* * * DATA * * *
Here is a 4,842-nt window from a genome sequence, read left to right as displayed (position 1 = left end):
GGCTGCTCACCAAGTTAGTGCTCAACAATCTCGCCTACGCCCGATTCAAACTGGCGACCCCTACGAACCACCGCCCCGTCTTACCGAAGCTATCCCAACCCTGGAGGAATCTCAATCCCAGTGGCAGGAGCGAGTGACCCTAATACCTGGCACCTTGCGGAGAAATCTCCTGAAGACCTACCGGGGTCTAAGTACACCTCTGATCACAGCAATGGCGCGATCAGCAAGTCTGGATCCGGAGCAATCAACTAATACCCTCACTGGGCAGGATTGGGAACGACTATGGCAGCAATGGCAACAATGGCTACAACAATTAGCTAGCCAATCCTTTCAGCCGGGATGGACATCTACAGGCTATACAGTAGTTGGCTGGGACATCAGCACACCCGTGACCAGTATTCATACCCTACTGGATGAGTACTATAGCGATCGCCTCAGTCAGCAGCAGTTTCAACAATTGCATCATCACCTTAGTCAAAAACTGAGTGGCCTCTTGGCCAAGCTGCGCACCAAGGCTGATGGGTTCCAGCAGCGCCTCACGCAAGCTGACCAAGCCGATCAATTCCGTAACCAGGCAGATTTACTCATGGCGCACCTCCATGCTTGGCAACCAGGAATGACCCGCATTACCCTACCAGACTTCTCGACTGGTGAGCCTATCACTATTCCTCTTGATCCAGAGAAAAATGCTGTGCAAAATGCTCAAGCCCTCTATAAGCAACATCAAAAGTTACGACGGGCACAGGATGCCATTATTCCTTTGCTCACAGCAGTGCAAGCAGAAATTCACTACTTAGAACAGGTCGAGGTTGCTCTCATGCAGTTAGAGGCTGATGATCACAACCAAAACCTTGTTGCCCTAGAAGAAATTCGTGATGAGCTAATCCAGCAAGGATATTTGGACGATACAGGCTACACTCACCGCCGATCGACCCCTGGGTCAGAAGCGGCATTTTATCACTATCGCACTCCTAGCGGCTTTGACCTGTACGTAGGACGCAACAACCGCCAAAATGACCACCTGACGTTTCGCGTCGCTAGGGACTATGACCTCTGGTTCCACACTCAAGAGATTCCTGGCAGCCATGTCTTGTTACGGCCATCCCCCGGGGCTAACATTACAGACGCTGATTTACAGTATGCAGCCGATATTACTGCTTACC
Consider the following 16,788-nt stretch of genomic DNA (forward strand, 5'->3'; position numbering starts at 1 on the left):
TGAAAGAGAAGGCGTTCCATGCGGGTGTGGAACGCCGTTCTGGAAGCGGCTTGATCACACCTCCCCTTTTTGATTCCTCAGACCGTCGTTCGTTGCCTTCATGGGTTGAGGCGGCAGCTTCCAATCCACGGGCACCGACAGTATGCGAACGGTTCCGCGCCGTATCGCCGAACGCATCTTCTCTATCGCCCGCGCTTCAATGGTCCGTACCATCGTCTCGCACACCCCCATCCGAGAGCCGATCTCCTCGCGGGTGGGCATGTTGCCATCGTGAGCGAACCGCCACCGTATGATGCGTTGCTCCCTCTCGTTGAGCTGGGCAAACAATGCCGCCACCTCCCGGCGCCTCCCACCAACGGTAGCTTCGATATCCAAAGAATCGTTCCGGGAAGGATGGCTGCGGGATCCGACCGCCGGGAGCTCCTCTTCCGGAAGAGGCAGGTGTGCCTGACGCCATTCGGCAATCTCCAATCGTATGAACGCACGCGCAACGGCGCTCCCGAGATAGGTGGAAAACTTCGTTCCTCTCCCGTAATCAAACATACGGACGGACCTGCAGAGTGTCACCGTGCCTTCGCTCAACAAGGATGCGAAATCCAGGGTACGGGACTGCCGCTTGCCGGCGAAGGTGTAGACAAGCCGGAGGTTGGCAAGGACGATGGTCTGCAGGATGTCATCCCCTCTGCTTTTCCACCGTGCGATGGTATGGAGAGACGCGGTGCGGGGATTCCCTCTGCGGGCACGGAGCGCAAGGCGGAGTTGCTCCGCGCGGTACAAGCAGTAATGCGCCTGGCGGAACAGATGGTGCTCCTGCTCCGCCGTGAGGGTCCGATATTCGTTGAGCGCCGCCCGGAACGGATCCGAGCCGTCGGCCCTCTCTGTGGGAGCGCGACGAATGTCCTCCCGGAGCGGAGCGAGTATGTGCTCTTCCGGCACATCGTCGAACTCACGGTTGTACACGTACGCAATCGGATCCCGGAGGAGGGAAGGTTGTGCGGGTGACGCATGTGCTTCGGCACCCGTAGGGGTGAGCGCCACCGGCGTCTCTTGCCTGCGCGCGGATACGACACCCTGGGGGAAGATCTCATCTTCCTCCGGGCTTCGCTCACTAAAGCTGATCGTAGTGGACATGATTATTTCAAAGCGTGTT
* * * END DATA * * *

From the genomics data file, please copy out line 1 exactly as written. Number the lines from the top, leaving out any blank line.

Here is a 4,842-nt window from a genome sequence, read left to right as displayed (position 1 = left end):